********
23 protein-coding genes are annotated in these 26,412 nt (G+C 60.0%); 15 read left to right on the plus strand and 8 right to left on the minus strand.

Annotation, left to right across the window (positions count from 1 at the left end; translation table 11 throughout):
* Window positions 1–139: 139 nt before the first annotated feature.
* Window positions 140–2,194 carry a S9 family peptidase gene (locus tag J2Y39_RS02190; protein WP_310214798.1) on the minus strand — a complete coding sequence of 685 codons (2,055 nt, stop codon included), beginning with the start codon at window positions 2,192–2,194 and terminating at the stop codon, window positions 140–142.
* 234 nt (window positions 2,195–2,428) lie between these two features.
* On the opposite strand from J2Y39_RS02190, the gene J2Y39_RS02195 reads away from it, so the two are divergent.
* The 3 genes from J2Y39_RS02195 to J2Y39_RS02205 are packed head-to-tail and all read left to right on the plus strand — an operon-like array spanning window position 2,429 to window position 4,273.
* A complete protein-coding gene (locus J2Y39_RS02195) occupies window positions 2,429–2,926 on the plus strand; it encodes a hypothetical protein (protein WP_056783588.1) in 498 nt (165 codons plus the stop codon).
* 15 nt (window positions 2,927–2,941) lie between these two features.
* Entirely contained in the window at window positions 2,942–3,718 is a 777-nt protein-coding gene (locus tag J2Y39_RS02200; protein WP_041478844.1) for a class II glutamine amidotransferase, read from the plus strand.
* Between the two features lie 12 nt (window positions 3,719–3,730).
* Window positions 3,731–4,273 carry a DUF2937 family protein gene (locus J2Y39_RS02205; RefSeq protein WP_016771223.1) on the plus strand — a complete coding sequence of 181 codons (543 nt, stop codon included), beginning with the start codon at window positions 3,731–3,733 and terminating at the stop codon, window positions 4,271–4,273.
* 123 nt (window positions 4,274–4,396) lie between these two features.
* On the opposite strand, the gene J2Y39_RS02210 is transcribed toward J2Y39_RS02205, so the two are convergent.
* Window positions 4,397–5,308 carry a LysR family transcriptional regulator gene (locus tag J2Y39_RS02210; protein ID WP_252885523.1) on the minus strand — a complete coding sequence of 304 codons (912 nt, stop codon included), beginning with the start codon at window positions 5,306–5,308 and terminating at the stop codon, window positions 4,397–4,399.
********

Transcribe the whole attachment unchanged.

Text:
23 protein-coding genes are annotated in these 26,412 nt (G+C 60.0%); 15 read left to right on the plus strand and 8 right to left on the minus strand.

Annotation, left to right across the window (positions count from 1 at the left end; translation table 11 throughout):
* Window positions 1–139: 139 nt before the first annotated feature.
* Window positions 140–2,194 carry a S9 family peptidase gene (locus tag J2Y39_RS02190; protein WP_310214798.1) on the minus strand — a complete coding sequence of 685 codons (2,055 nt, stop codon included), beginning with the start codon at window positions 2,192–2,194 and terminating at the stop codon, window positions 140–142.
* 234 nt (window positions 2,195–2,428) lie between these two features.
* On the opposite strand from J2Y39_RS02190, the gene J2Y39_RS02195 reads away from it, so the two are divergent.
* The 3 genes from J2Y39_RS02195 to J2Y39_RS02205 are packed head-to-tail and all read left to right on the plus strand — an operon-like array spanning window position 2,429 to window position 4,273.
* A complete protein-coding gene (locus J2Y39_RS02195) occupies window positions 2,429–2,926 on the plus strand; it encodes a hypothetical protein (protein WP_056783588.1) in 498 nt (165 codons plus the stop codon).
* 15 nt (window positions 2,927–2,941) lie between these two features.
* Entirely contained in the window at window positions 2,942–3,718 is a 777-nt protein-coding gene (locus tag J2Y39_RS02200; protein WP_041478844.1) for a class II glutamine amidotransferase, read from the plus strand.
* Between the two features lie 12 nt (window positions 3,719–3,730).
* Window positions 3,731–4,273 carry a DUF2937 family protein gene (locus J2Y39_RS02205; RefSeq protein WP_016771223.1) on the plus strand — a complete coding sequence of 181 codons (543 nt, stop codon included), beginning with the start codon at window positions 3,731–3,733 and terminating at the stop codon, window positions 4,271–4,273.
* 123 nt (window positions 4,274–4,396) lie between these two features.
* On the opposite strand, the gene J2Y39_RS02210 is transcribed toward J2Y39_RS02205, so the two are convergent.
* Window positions 4,397–5,308 carry a LysR family transcriptional regulator gene (locus tag J2Y39_RS02210; protein ID WP_252885523.1) on the minus strand — a complete coding sequence of 304 codons (912 nt, stop codon included), beginning with the start codon at window positions 5,306–5,308 and terminating at the stop codon, window positions 4,397–4,399.